Poetry that makes grown men cry

You will have heard the phrase: “It’s enough to make a grown man cry.” Ben and Anthony Holden are a father/son duo who did a kind of ‘survey’ of men-who-cry over poetry.

The idea was to ask some very famous men whether there is a poem they
cannot read without breaking down.

For more on this story and more, including an excerpt from Barbara Ehrenreich’s new book…

The Holden duo told their contributors – all rather famous men – that it could be any poem at all, from Keats to a favourite nursery rhyme. What themes would emerge? Would it be thoughts of mortality? The carnage of war? Watching your child grow up and leave the nest?

The book is called Poems That Make Grown Men Cry: 100 Men on the Words that Move Them.

Here are some of the Men-Who-Cry, and the poems they chose:

Frank Kermode – “Unfinished Poem” by Philip Larkin

Richard Curtis – “A Call” by Seamus Heaney

Christopher Hitchens – “Dulce et Decorum Est” by Wilfred Owen

Patrick Stewart – “God’s World” by Edna St. Vincent Millay

J.J. Abrams – “The Lanyard” by Billy Collins

Seamus Heaney – “The Voice” by Thomas Hardy

Richard Dawkins and Andrew Motion – “Last Poems: XL” by A.E. Housman

Robert Fisk and Julian Fellowes – “Remember” by Christina Rossetti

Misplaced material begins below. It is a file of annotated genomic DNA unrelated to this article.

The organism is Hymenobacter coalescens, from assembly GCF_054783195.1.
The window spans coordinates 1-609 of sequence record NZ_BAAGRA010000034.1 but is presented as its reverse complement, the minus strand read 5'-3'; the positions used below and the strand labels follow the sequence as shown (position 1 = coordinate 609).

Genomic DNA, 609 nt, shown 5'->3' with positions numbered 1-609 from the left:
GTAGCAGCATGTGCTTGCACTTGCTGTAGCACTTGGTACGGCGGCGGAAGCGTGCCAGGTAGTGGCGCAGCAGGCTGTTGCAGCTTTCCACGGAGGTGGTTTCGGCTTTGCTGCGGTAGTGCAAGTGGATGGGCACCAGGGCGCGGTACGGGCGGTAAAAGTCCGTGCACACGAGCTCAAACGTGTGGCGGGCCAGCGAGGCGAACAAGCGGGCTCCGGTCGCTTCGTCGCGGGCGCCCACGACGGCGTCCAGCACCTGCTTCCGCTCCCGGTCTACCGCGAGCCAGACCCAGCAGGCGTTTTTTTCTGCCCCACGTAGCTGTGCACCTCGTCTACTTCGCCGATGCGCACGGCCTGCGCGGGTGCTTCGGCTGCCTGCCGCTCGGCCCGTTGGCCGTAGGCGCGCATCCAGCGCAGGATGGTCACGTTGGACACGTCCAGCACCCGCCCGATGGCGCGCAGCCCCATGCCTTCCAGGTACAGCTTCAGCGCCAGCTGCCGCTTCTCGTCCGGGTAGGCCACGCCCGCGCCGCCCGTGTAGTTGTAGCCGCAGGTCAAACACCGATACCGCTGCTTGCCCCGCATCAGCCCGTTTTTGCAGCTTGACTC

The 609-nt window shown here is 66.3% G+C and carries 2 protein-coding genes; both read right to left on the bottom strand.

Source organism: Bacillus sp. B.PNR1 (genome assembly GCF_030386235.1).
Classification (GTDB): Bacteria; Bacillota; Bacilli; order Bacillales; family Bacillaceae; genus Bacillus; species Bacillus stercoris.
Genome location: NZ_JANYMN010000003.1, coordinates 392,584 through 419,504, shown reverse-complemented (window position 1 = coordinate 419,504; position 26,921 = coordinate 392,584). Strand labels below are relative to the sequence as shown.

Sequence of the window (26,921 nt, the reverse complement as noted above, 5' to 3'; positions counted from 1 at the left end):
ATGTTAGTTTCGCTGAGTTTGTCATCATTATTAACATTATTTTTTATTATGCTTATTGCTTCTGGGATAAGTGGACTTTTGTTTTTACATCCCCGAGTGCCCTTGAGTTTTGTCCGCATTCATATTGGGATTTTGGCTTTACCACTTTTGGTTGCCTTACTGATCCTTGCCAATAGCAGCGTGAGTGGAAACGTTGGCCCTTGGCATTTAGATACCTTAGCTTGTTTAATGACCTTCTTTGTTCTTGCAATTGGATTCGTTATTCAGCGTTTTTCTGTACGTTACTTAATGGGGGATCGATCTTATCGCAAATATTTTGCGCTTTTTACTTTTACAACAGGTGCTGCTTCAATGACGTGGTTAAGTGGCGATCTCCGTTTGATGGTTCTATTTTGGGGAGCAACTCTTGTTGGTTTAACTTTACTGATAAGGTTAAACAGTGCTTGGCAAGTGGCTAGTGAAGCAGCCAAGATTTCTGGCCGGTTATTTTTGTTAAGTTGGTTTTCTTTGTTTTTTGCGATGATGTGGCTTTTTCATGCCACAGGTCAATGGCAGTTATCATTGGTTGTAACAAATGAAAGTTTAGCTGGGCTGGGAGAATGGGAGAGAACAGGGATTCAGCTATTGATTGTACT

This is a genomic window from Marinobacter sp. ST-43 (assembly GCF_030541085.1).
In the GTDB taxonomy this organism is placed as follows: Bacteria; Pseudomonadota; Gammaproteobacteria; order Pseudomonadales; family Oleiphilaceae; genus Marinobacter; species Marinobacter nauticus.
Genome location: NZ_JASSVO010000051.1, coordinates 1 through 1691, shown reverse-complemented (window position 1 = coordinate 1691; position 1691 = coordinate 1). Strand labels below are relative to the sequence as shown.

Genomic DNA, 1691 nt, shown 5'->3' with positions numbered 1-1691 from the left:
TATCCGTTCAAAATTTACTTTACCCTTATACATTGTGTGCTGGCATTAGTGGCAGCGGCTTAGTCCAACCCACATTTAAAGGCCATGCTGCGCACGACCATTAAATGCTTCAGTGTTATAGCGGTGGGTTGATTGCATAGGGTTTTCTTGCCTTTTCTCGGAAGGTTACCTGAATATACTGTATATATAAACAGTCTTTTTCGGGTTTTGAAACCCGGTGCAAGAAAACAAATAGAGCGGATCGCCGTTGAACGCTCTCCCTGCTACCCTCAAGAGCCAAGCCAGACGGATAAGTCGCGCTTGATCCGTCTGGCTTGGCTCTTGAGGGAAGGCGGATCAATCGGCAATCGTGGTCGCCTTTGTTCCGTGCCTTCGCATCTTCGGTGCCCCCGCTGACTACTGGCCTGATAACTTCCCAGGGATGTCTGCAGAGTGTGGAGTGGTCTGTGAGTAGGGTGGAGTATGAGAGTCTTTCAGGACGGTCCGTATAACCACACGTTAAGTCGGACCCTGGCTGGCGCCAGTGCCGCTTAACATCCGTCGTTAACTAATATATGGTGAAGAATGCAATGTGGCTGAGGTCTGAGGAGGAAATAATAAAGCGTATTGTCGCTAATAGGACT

David Puttnam and Salil Shetty – “Let My Country Awake” by Rabindranath Tagore

Nick Cave – “The Widower in the Country” by Les Murray

Jack Mapanje – “The Book Burnings” by Bertolt Brecht

Anthony Holden (co-editor) – “A Good-Morrow” by John Donne

Ben Holden (co-editor) – “Those Who Are Near Me Do Not Know” by Rabindranath Tagore

Listen to the interview here.



2 thoughts on “Poetry that makes grown men cry

  1. Tarnished says:

    I don’t know if it’s counted as poetry per se, but my lover has cried when the song “Christmas Shoes” comes on the radio. Then again, I do too…


    It’s times when I see him cry that my heart beats for him even more.

  2. For me, there is one poem that holds far more than the words it is made of – Do not go gentle into that good night by Dylan Thomas. My eyes are wet right now…


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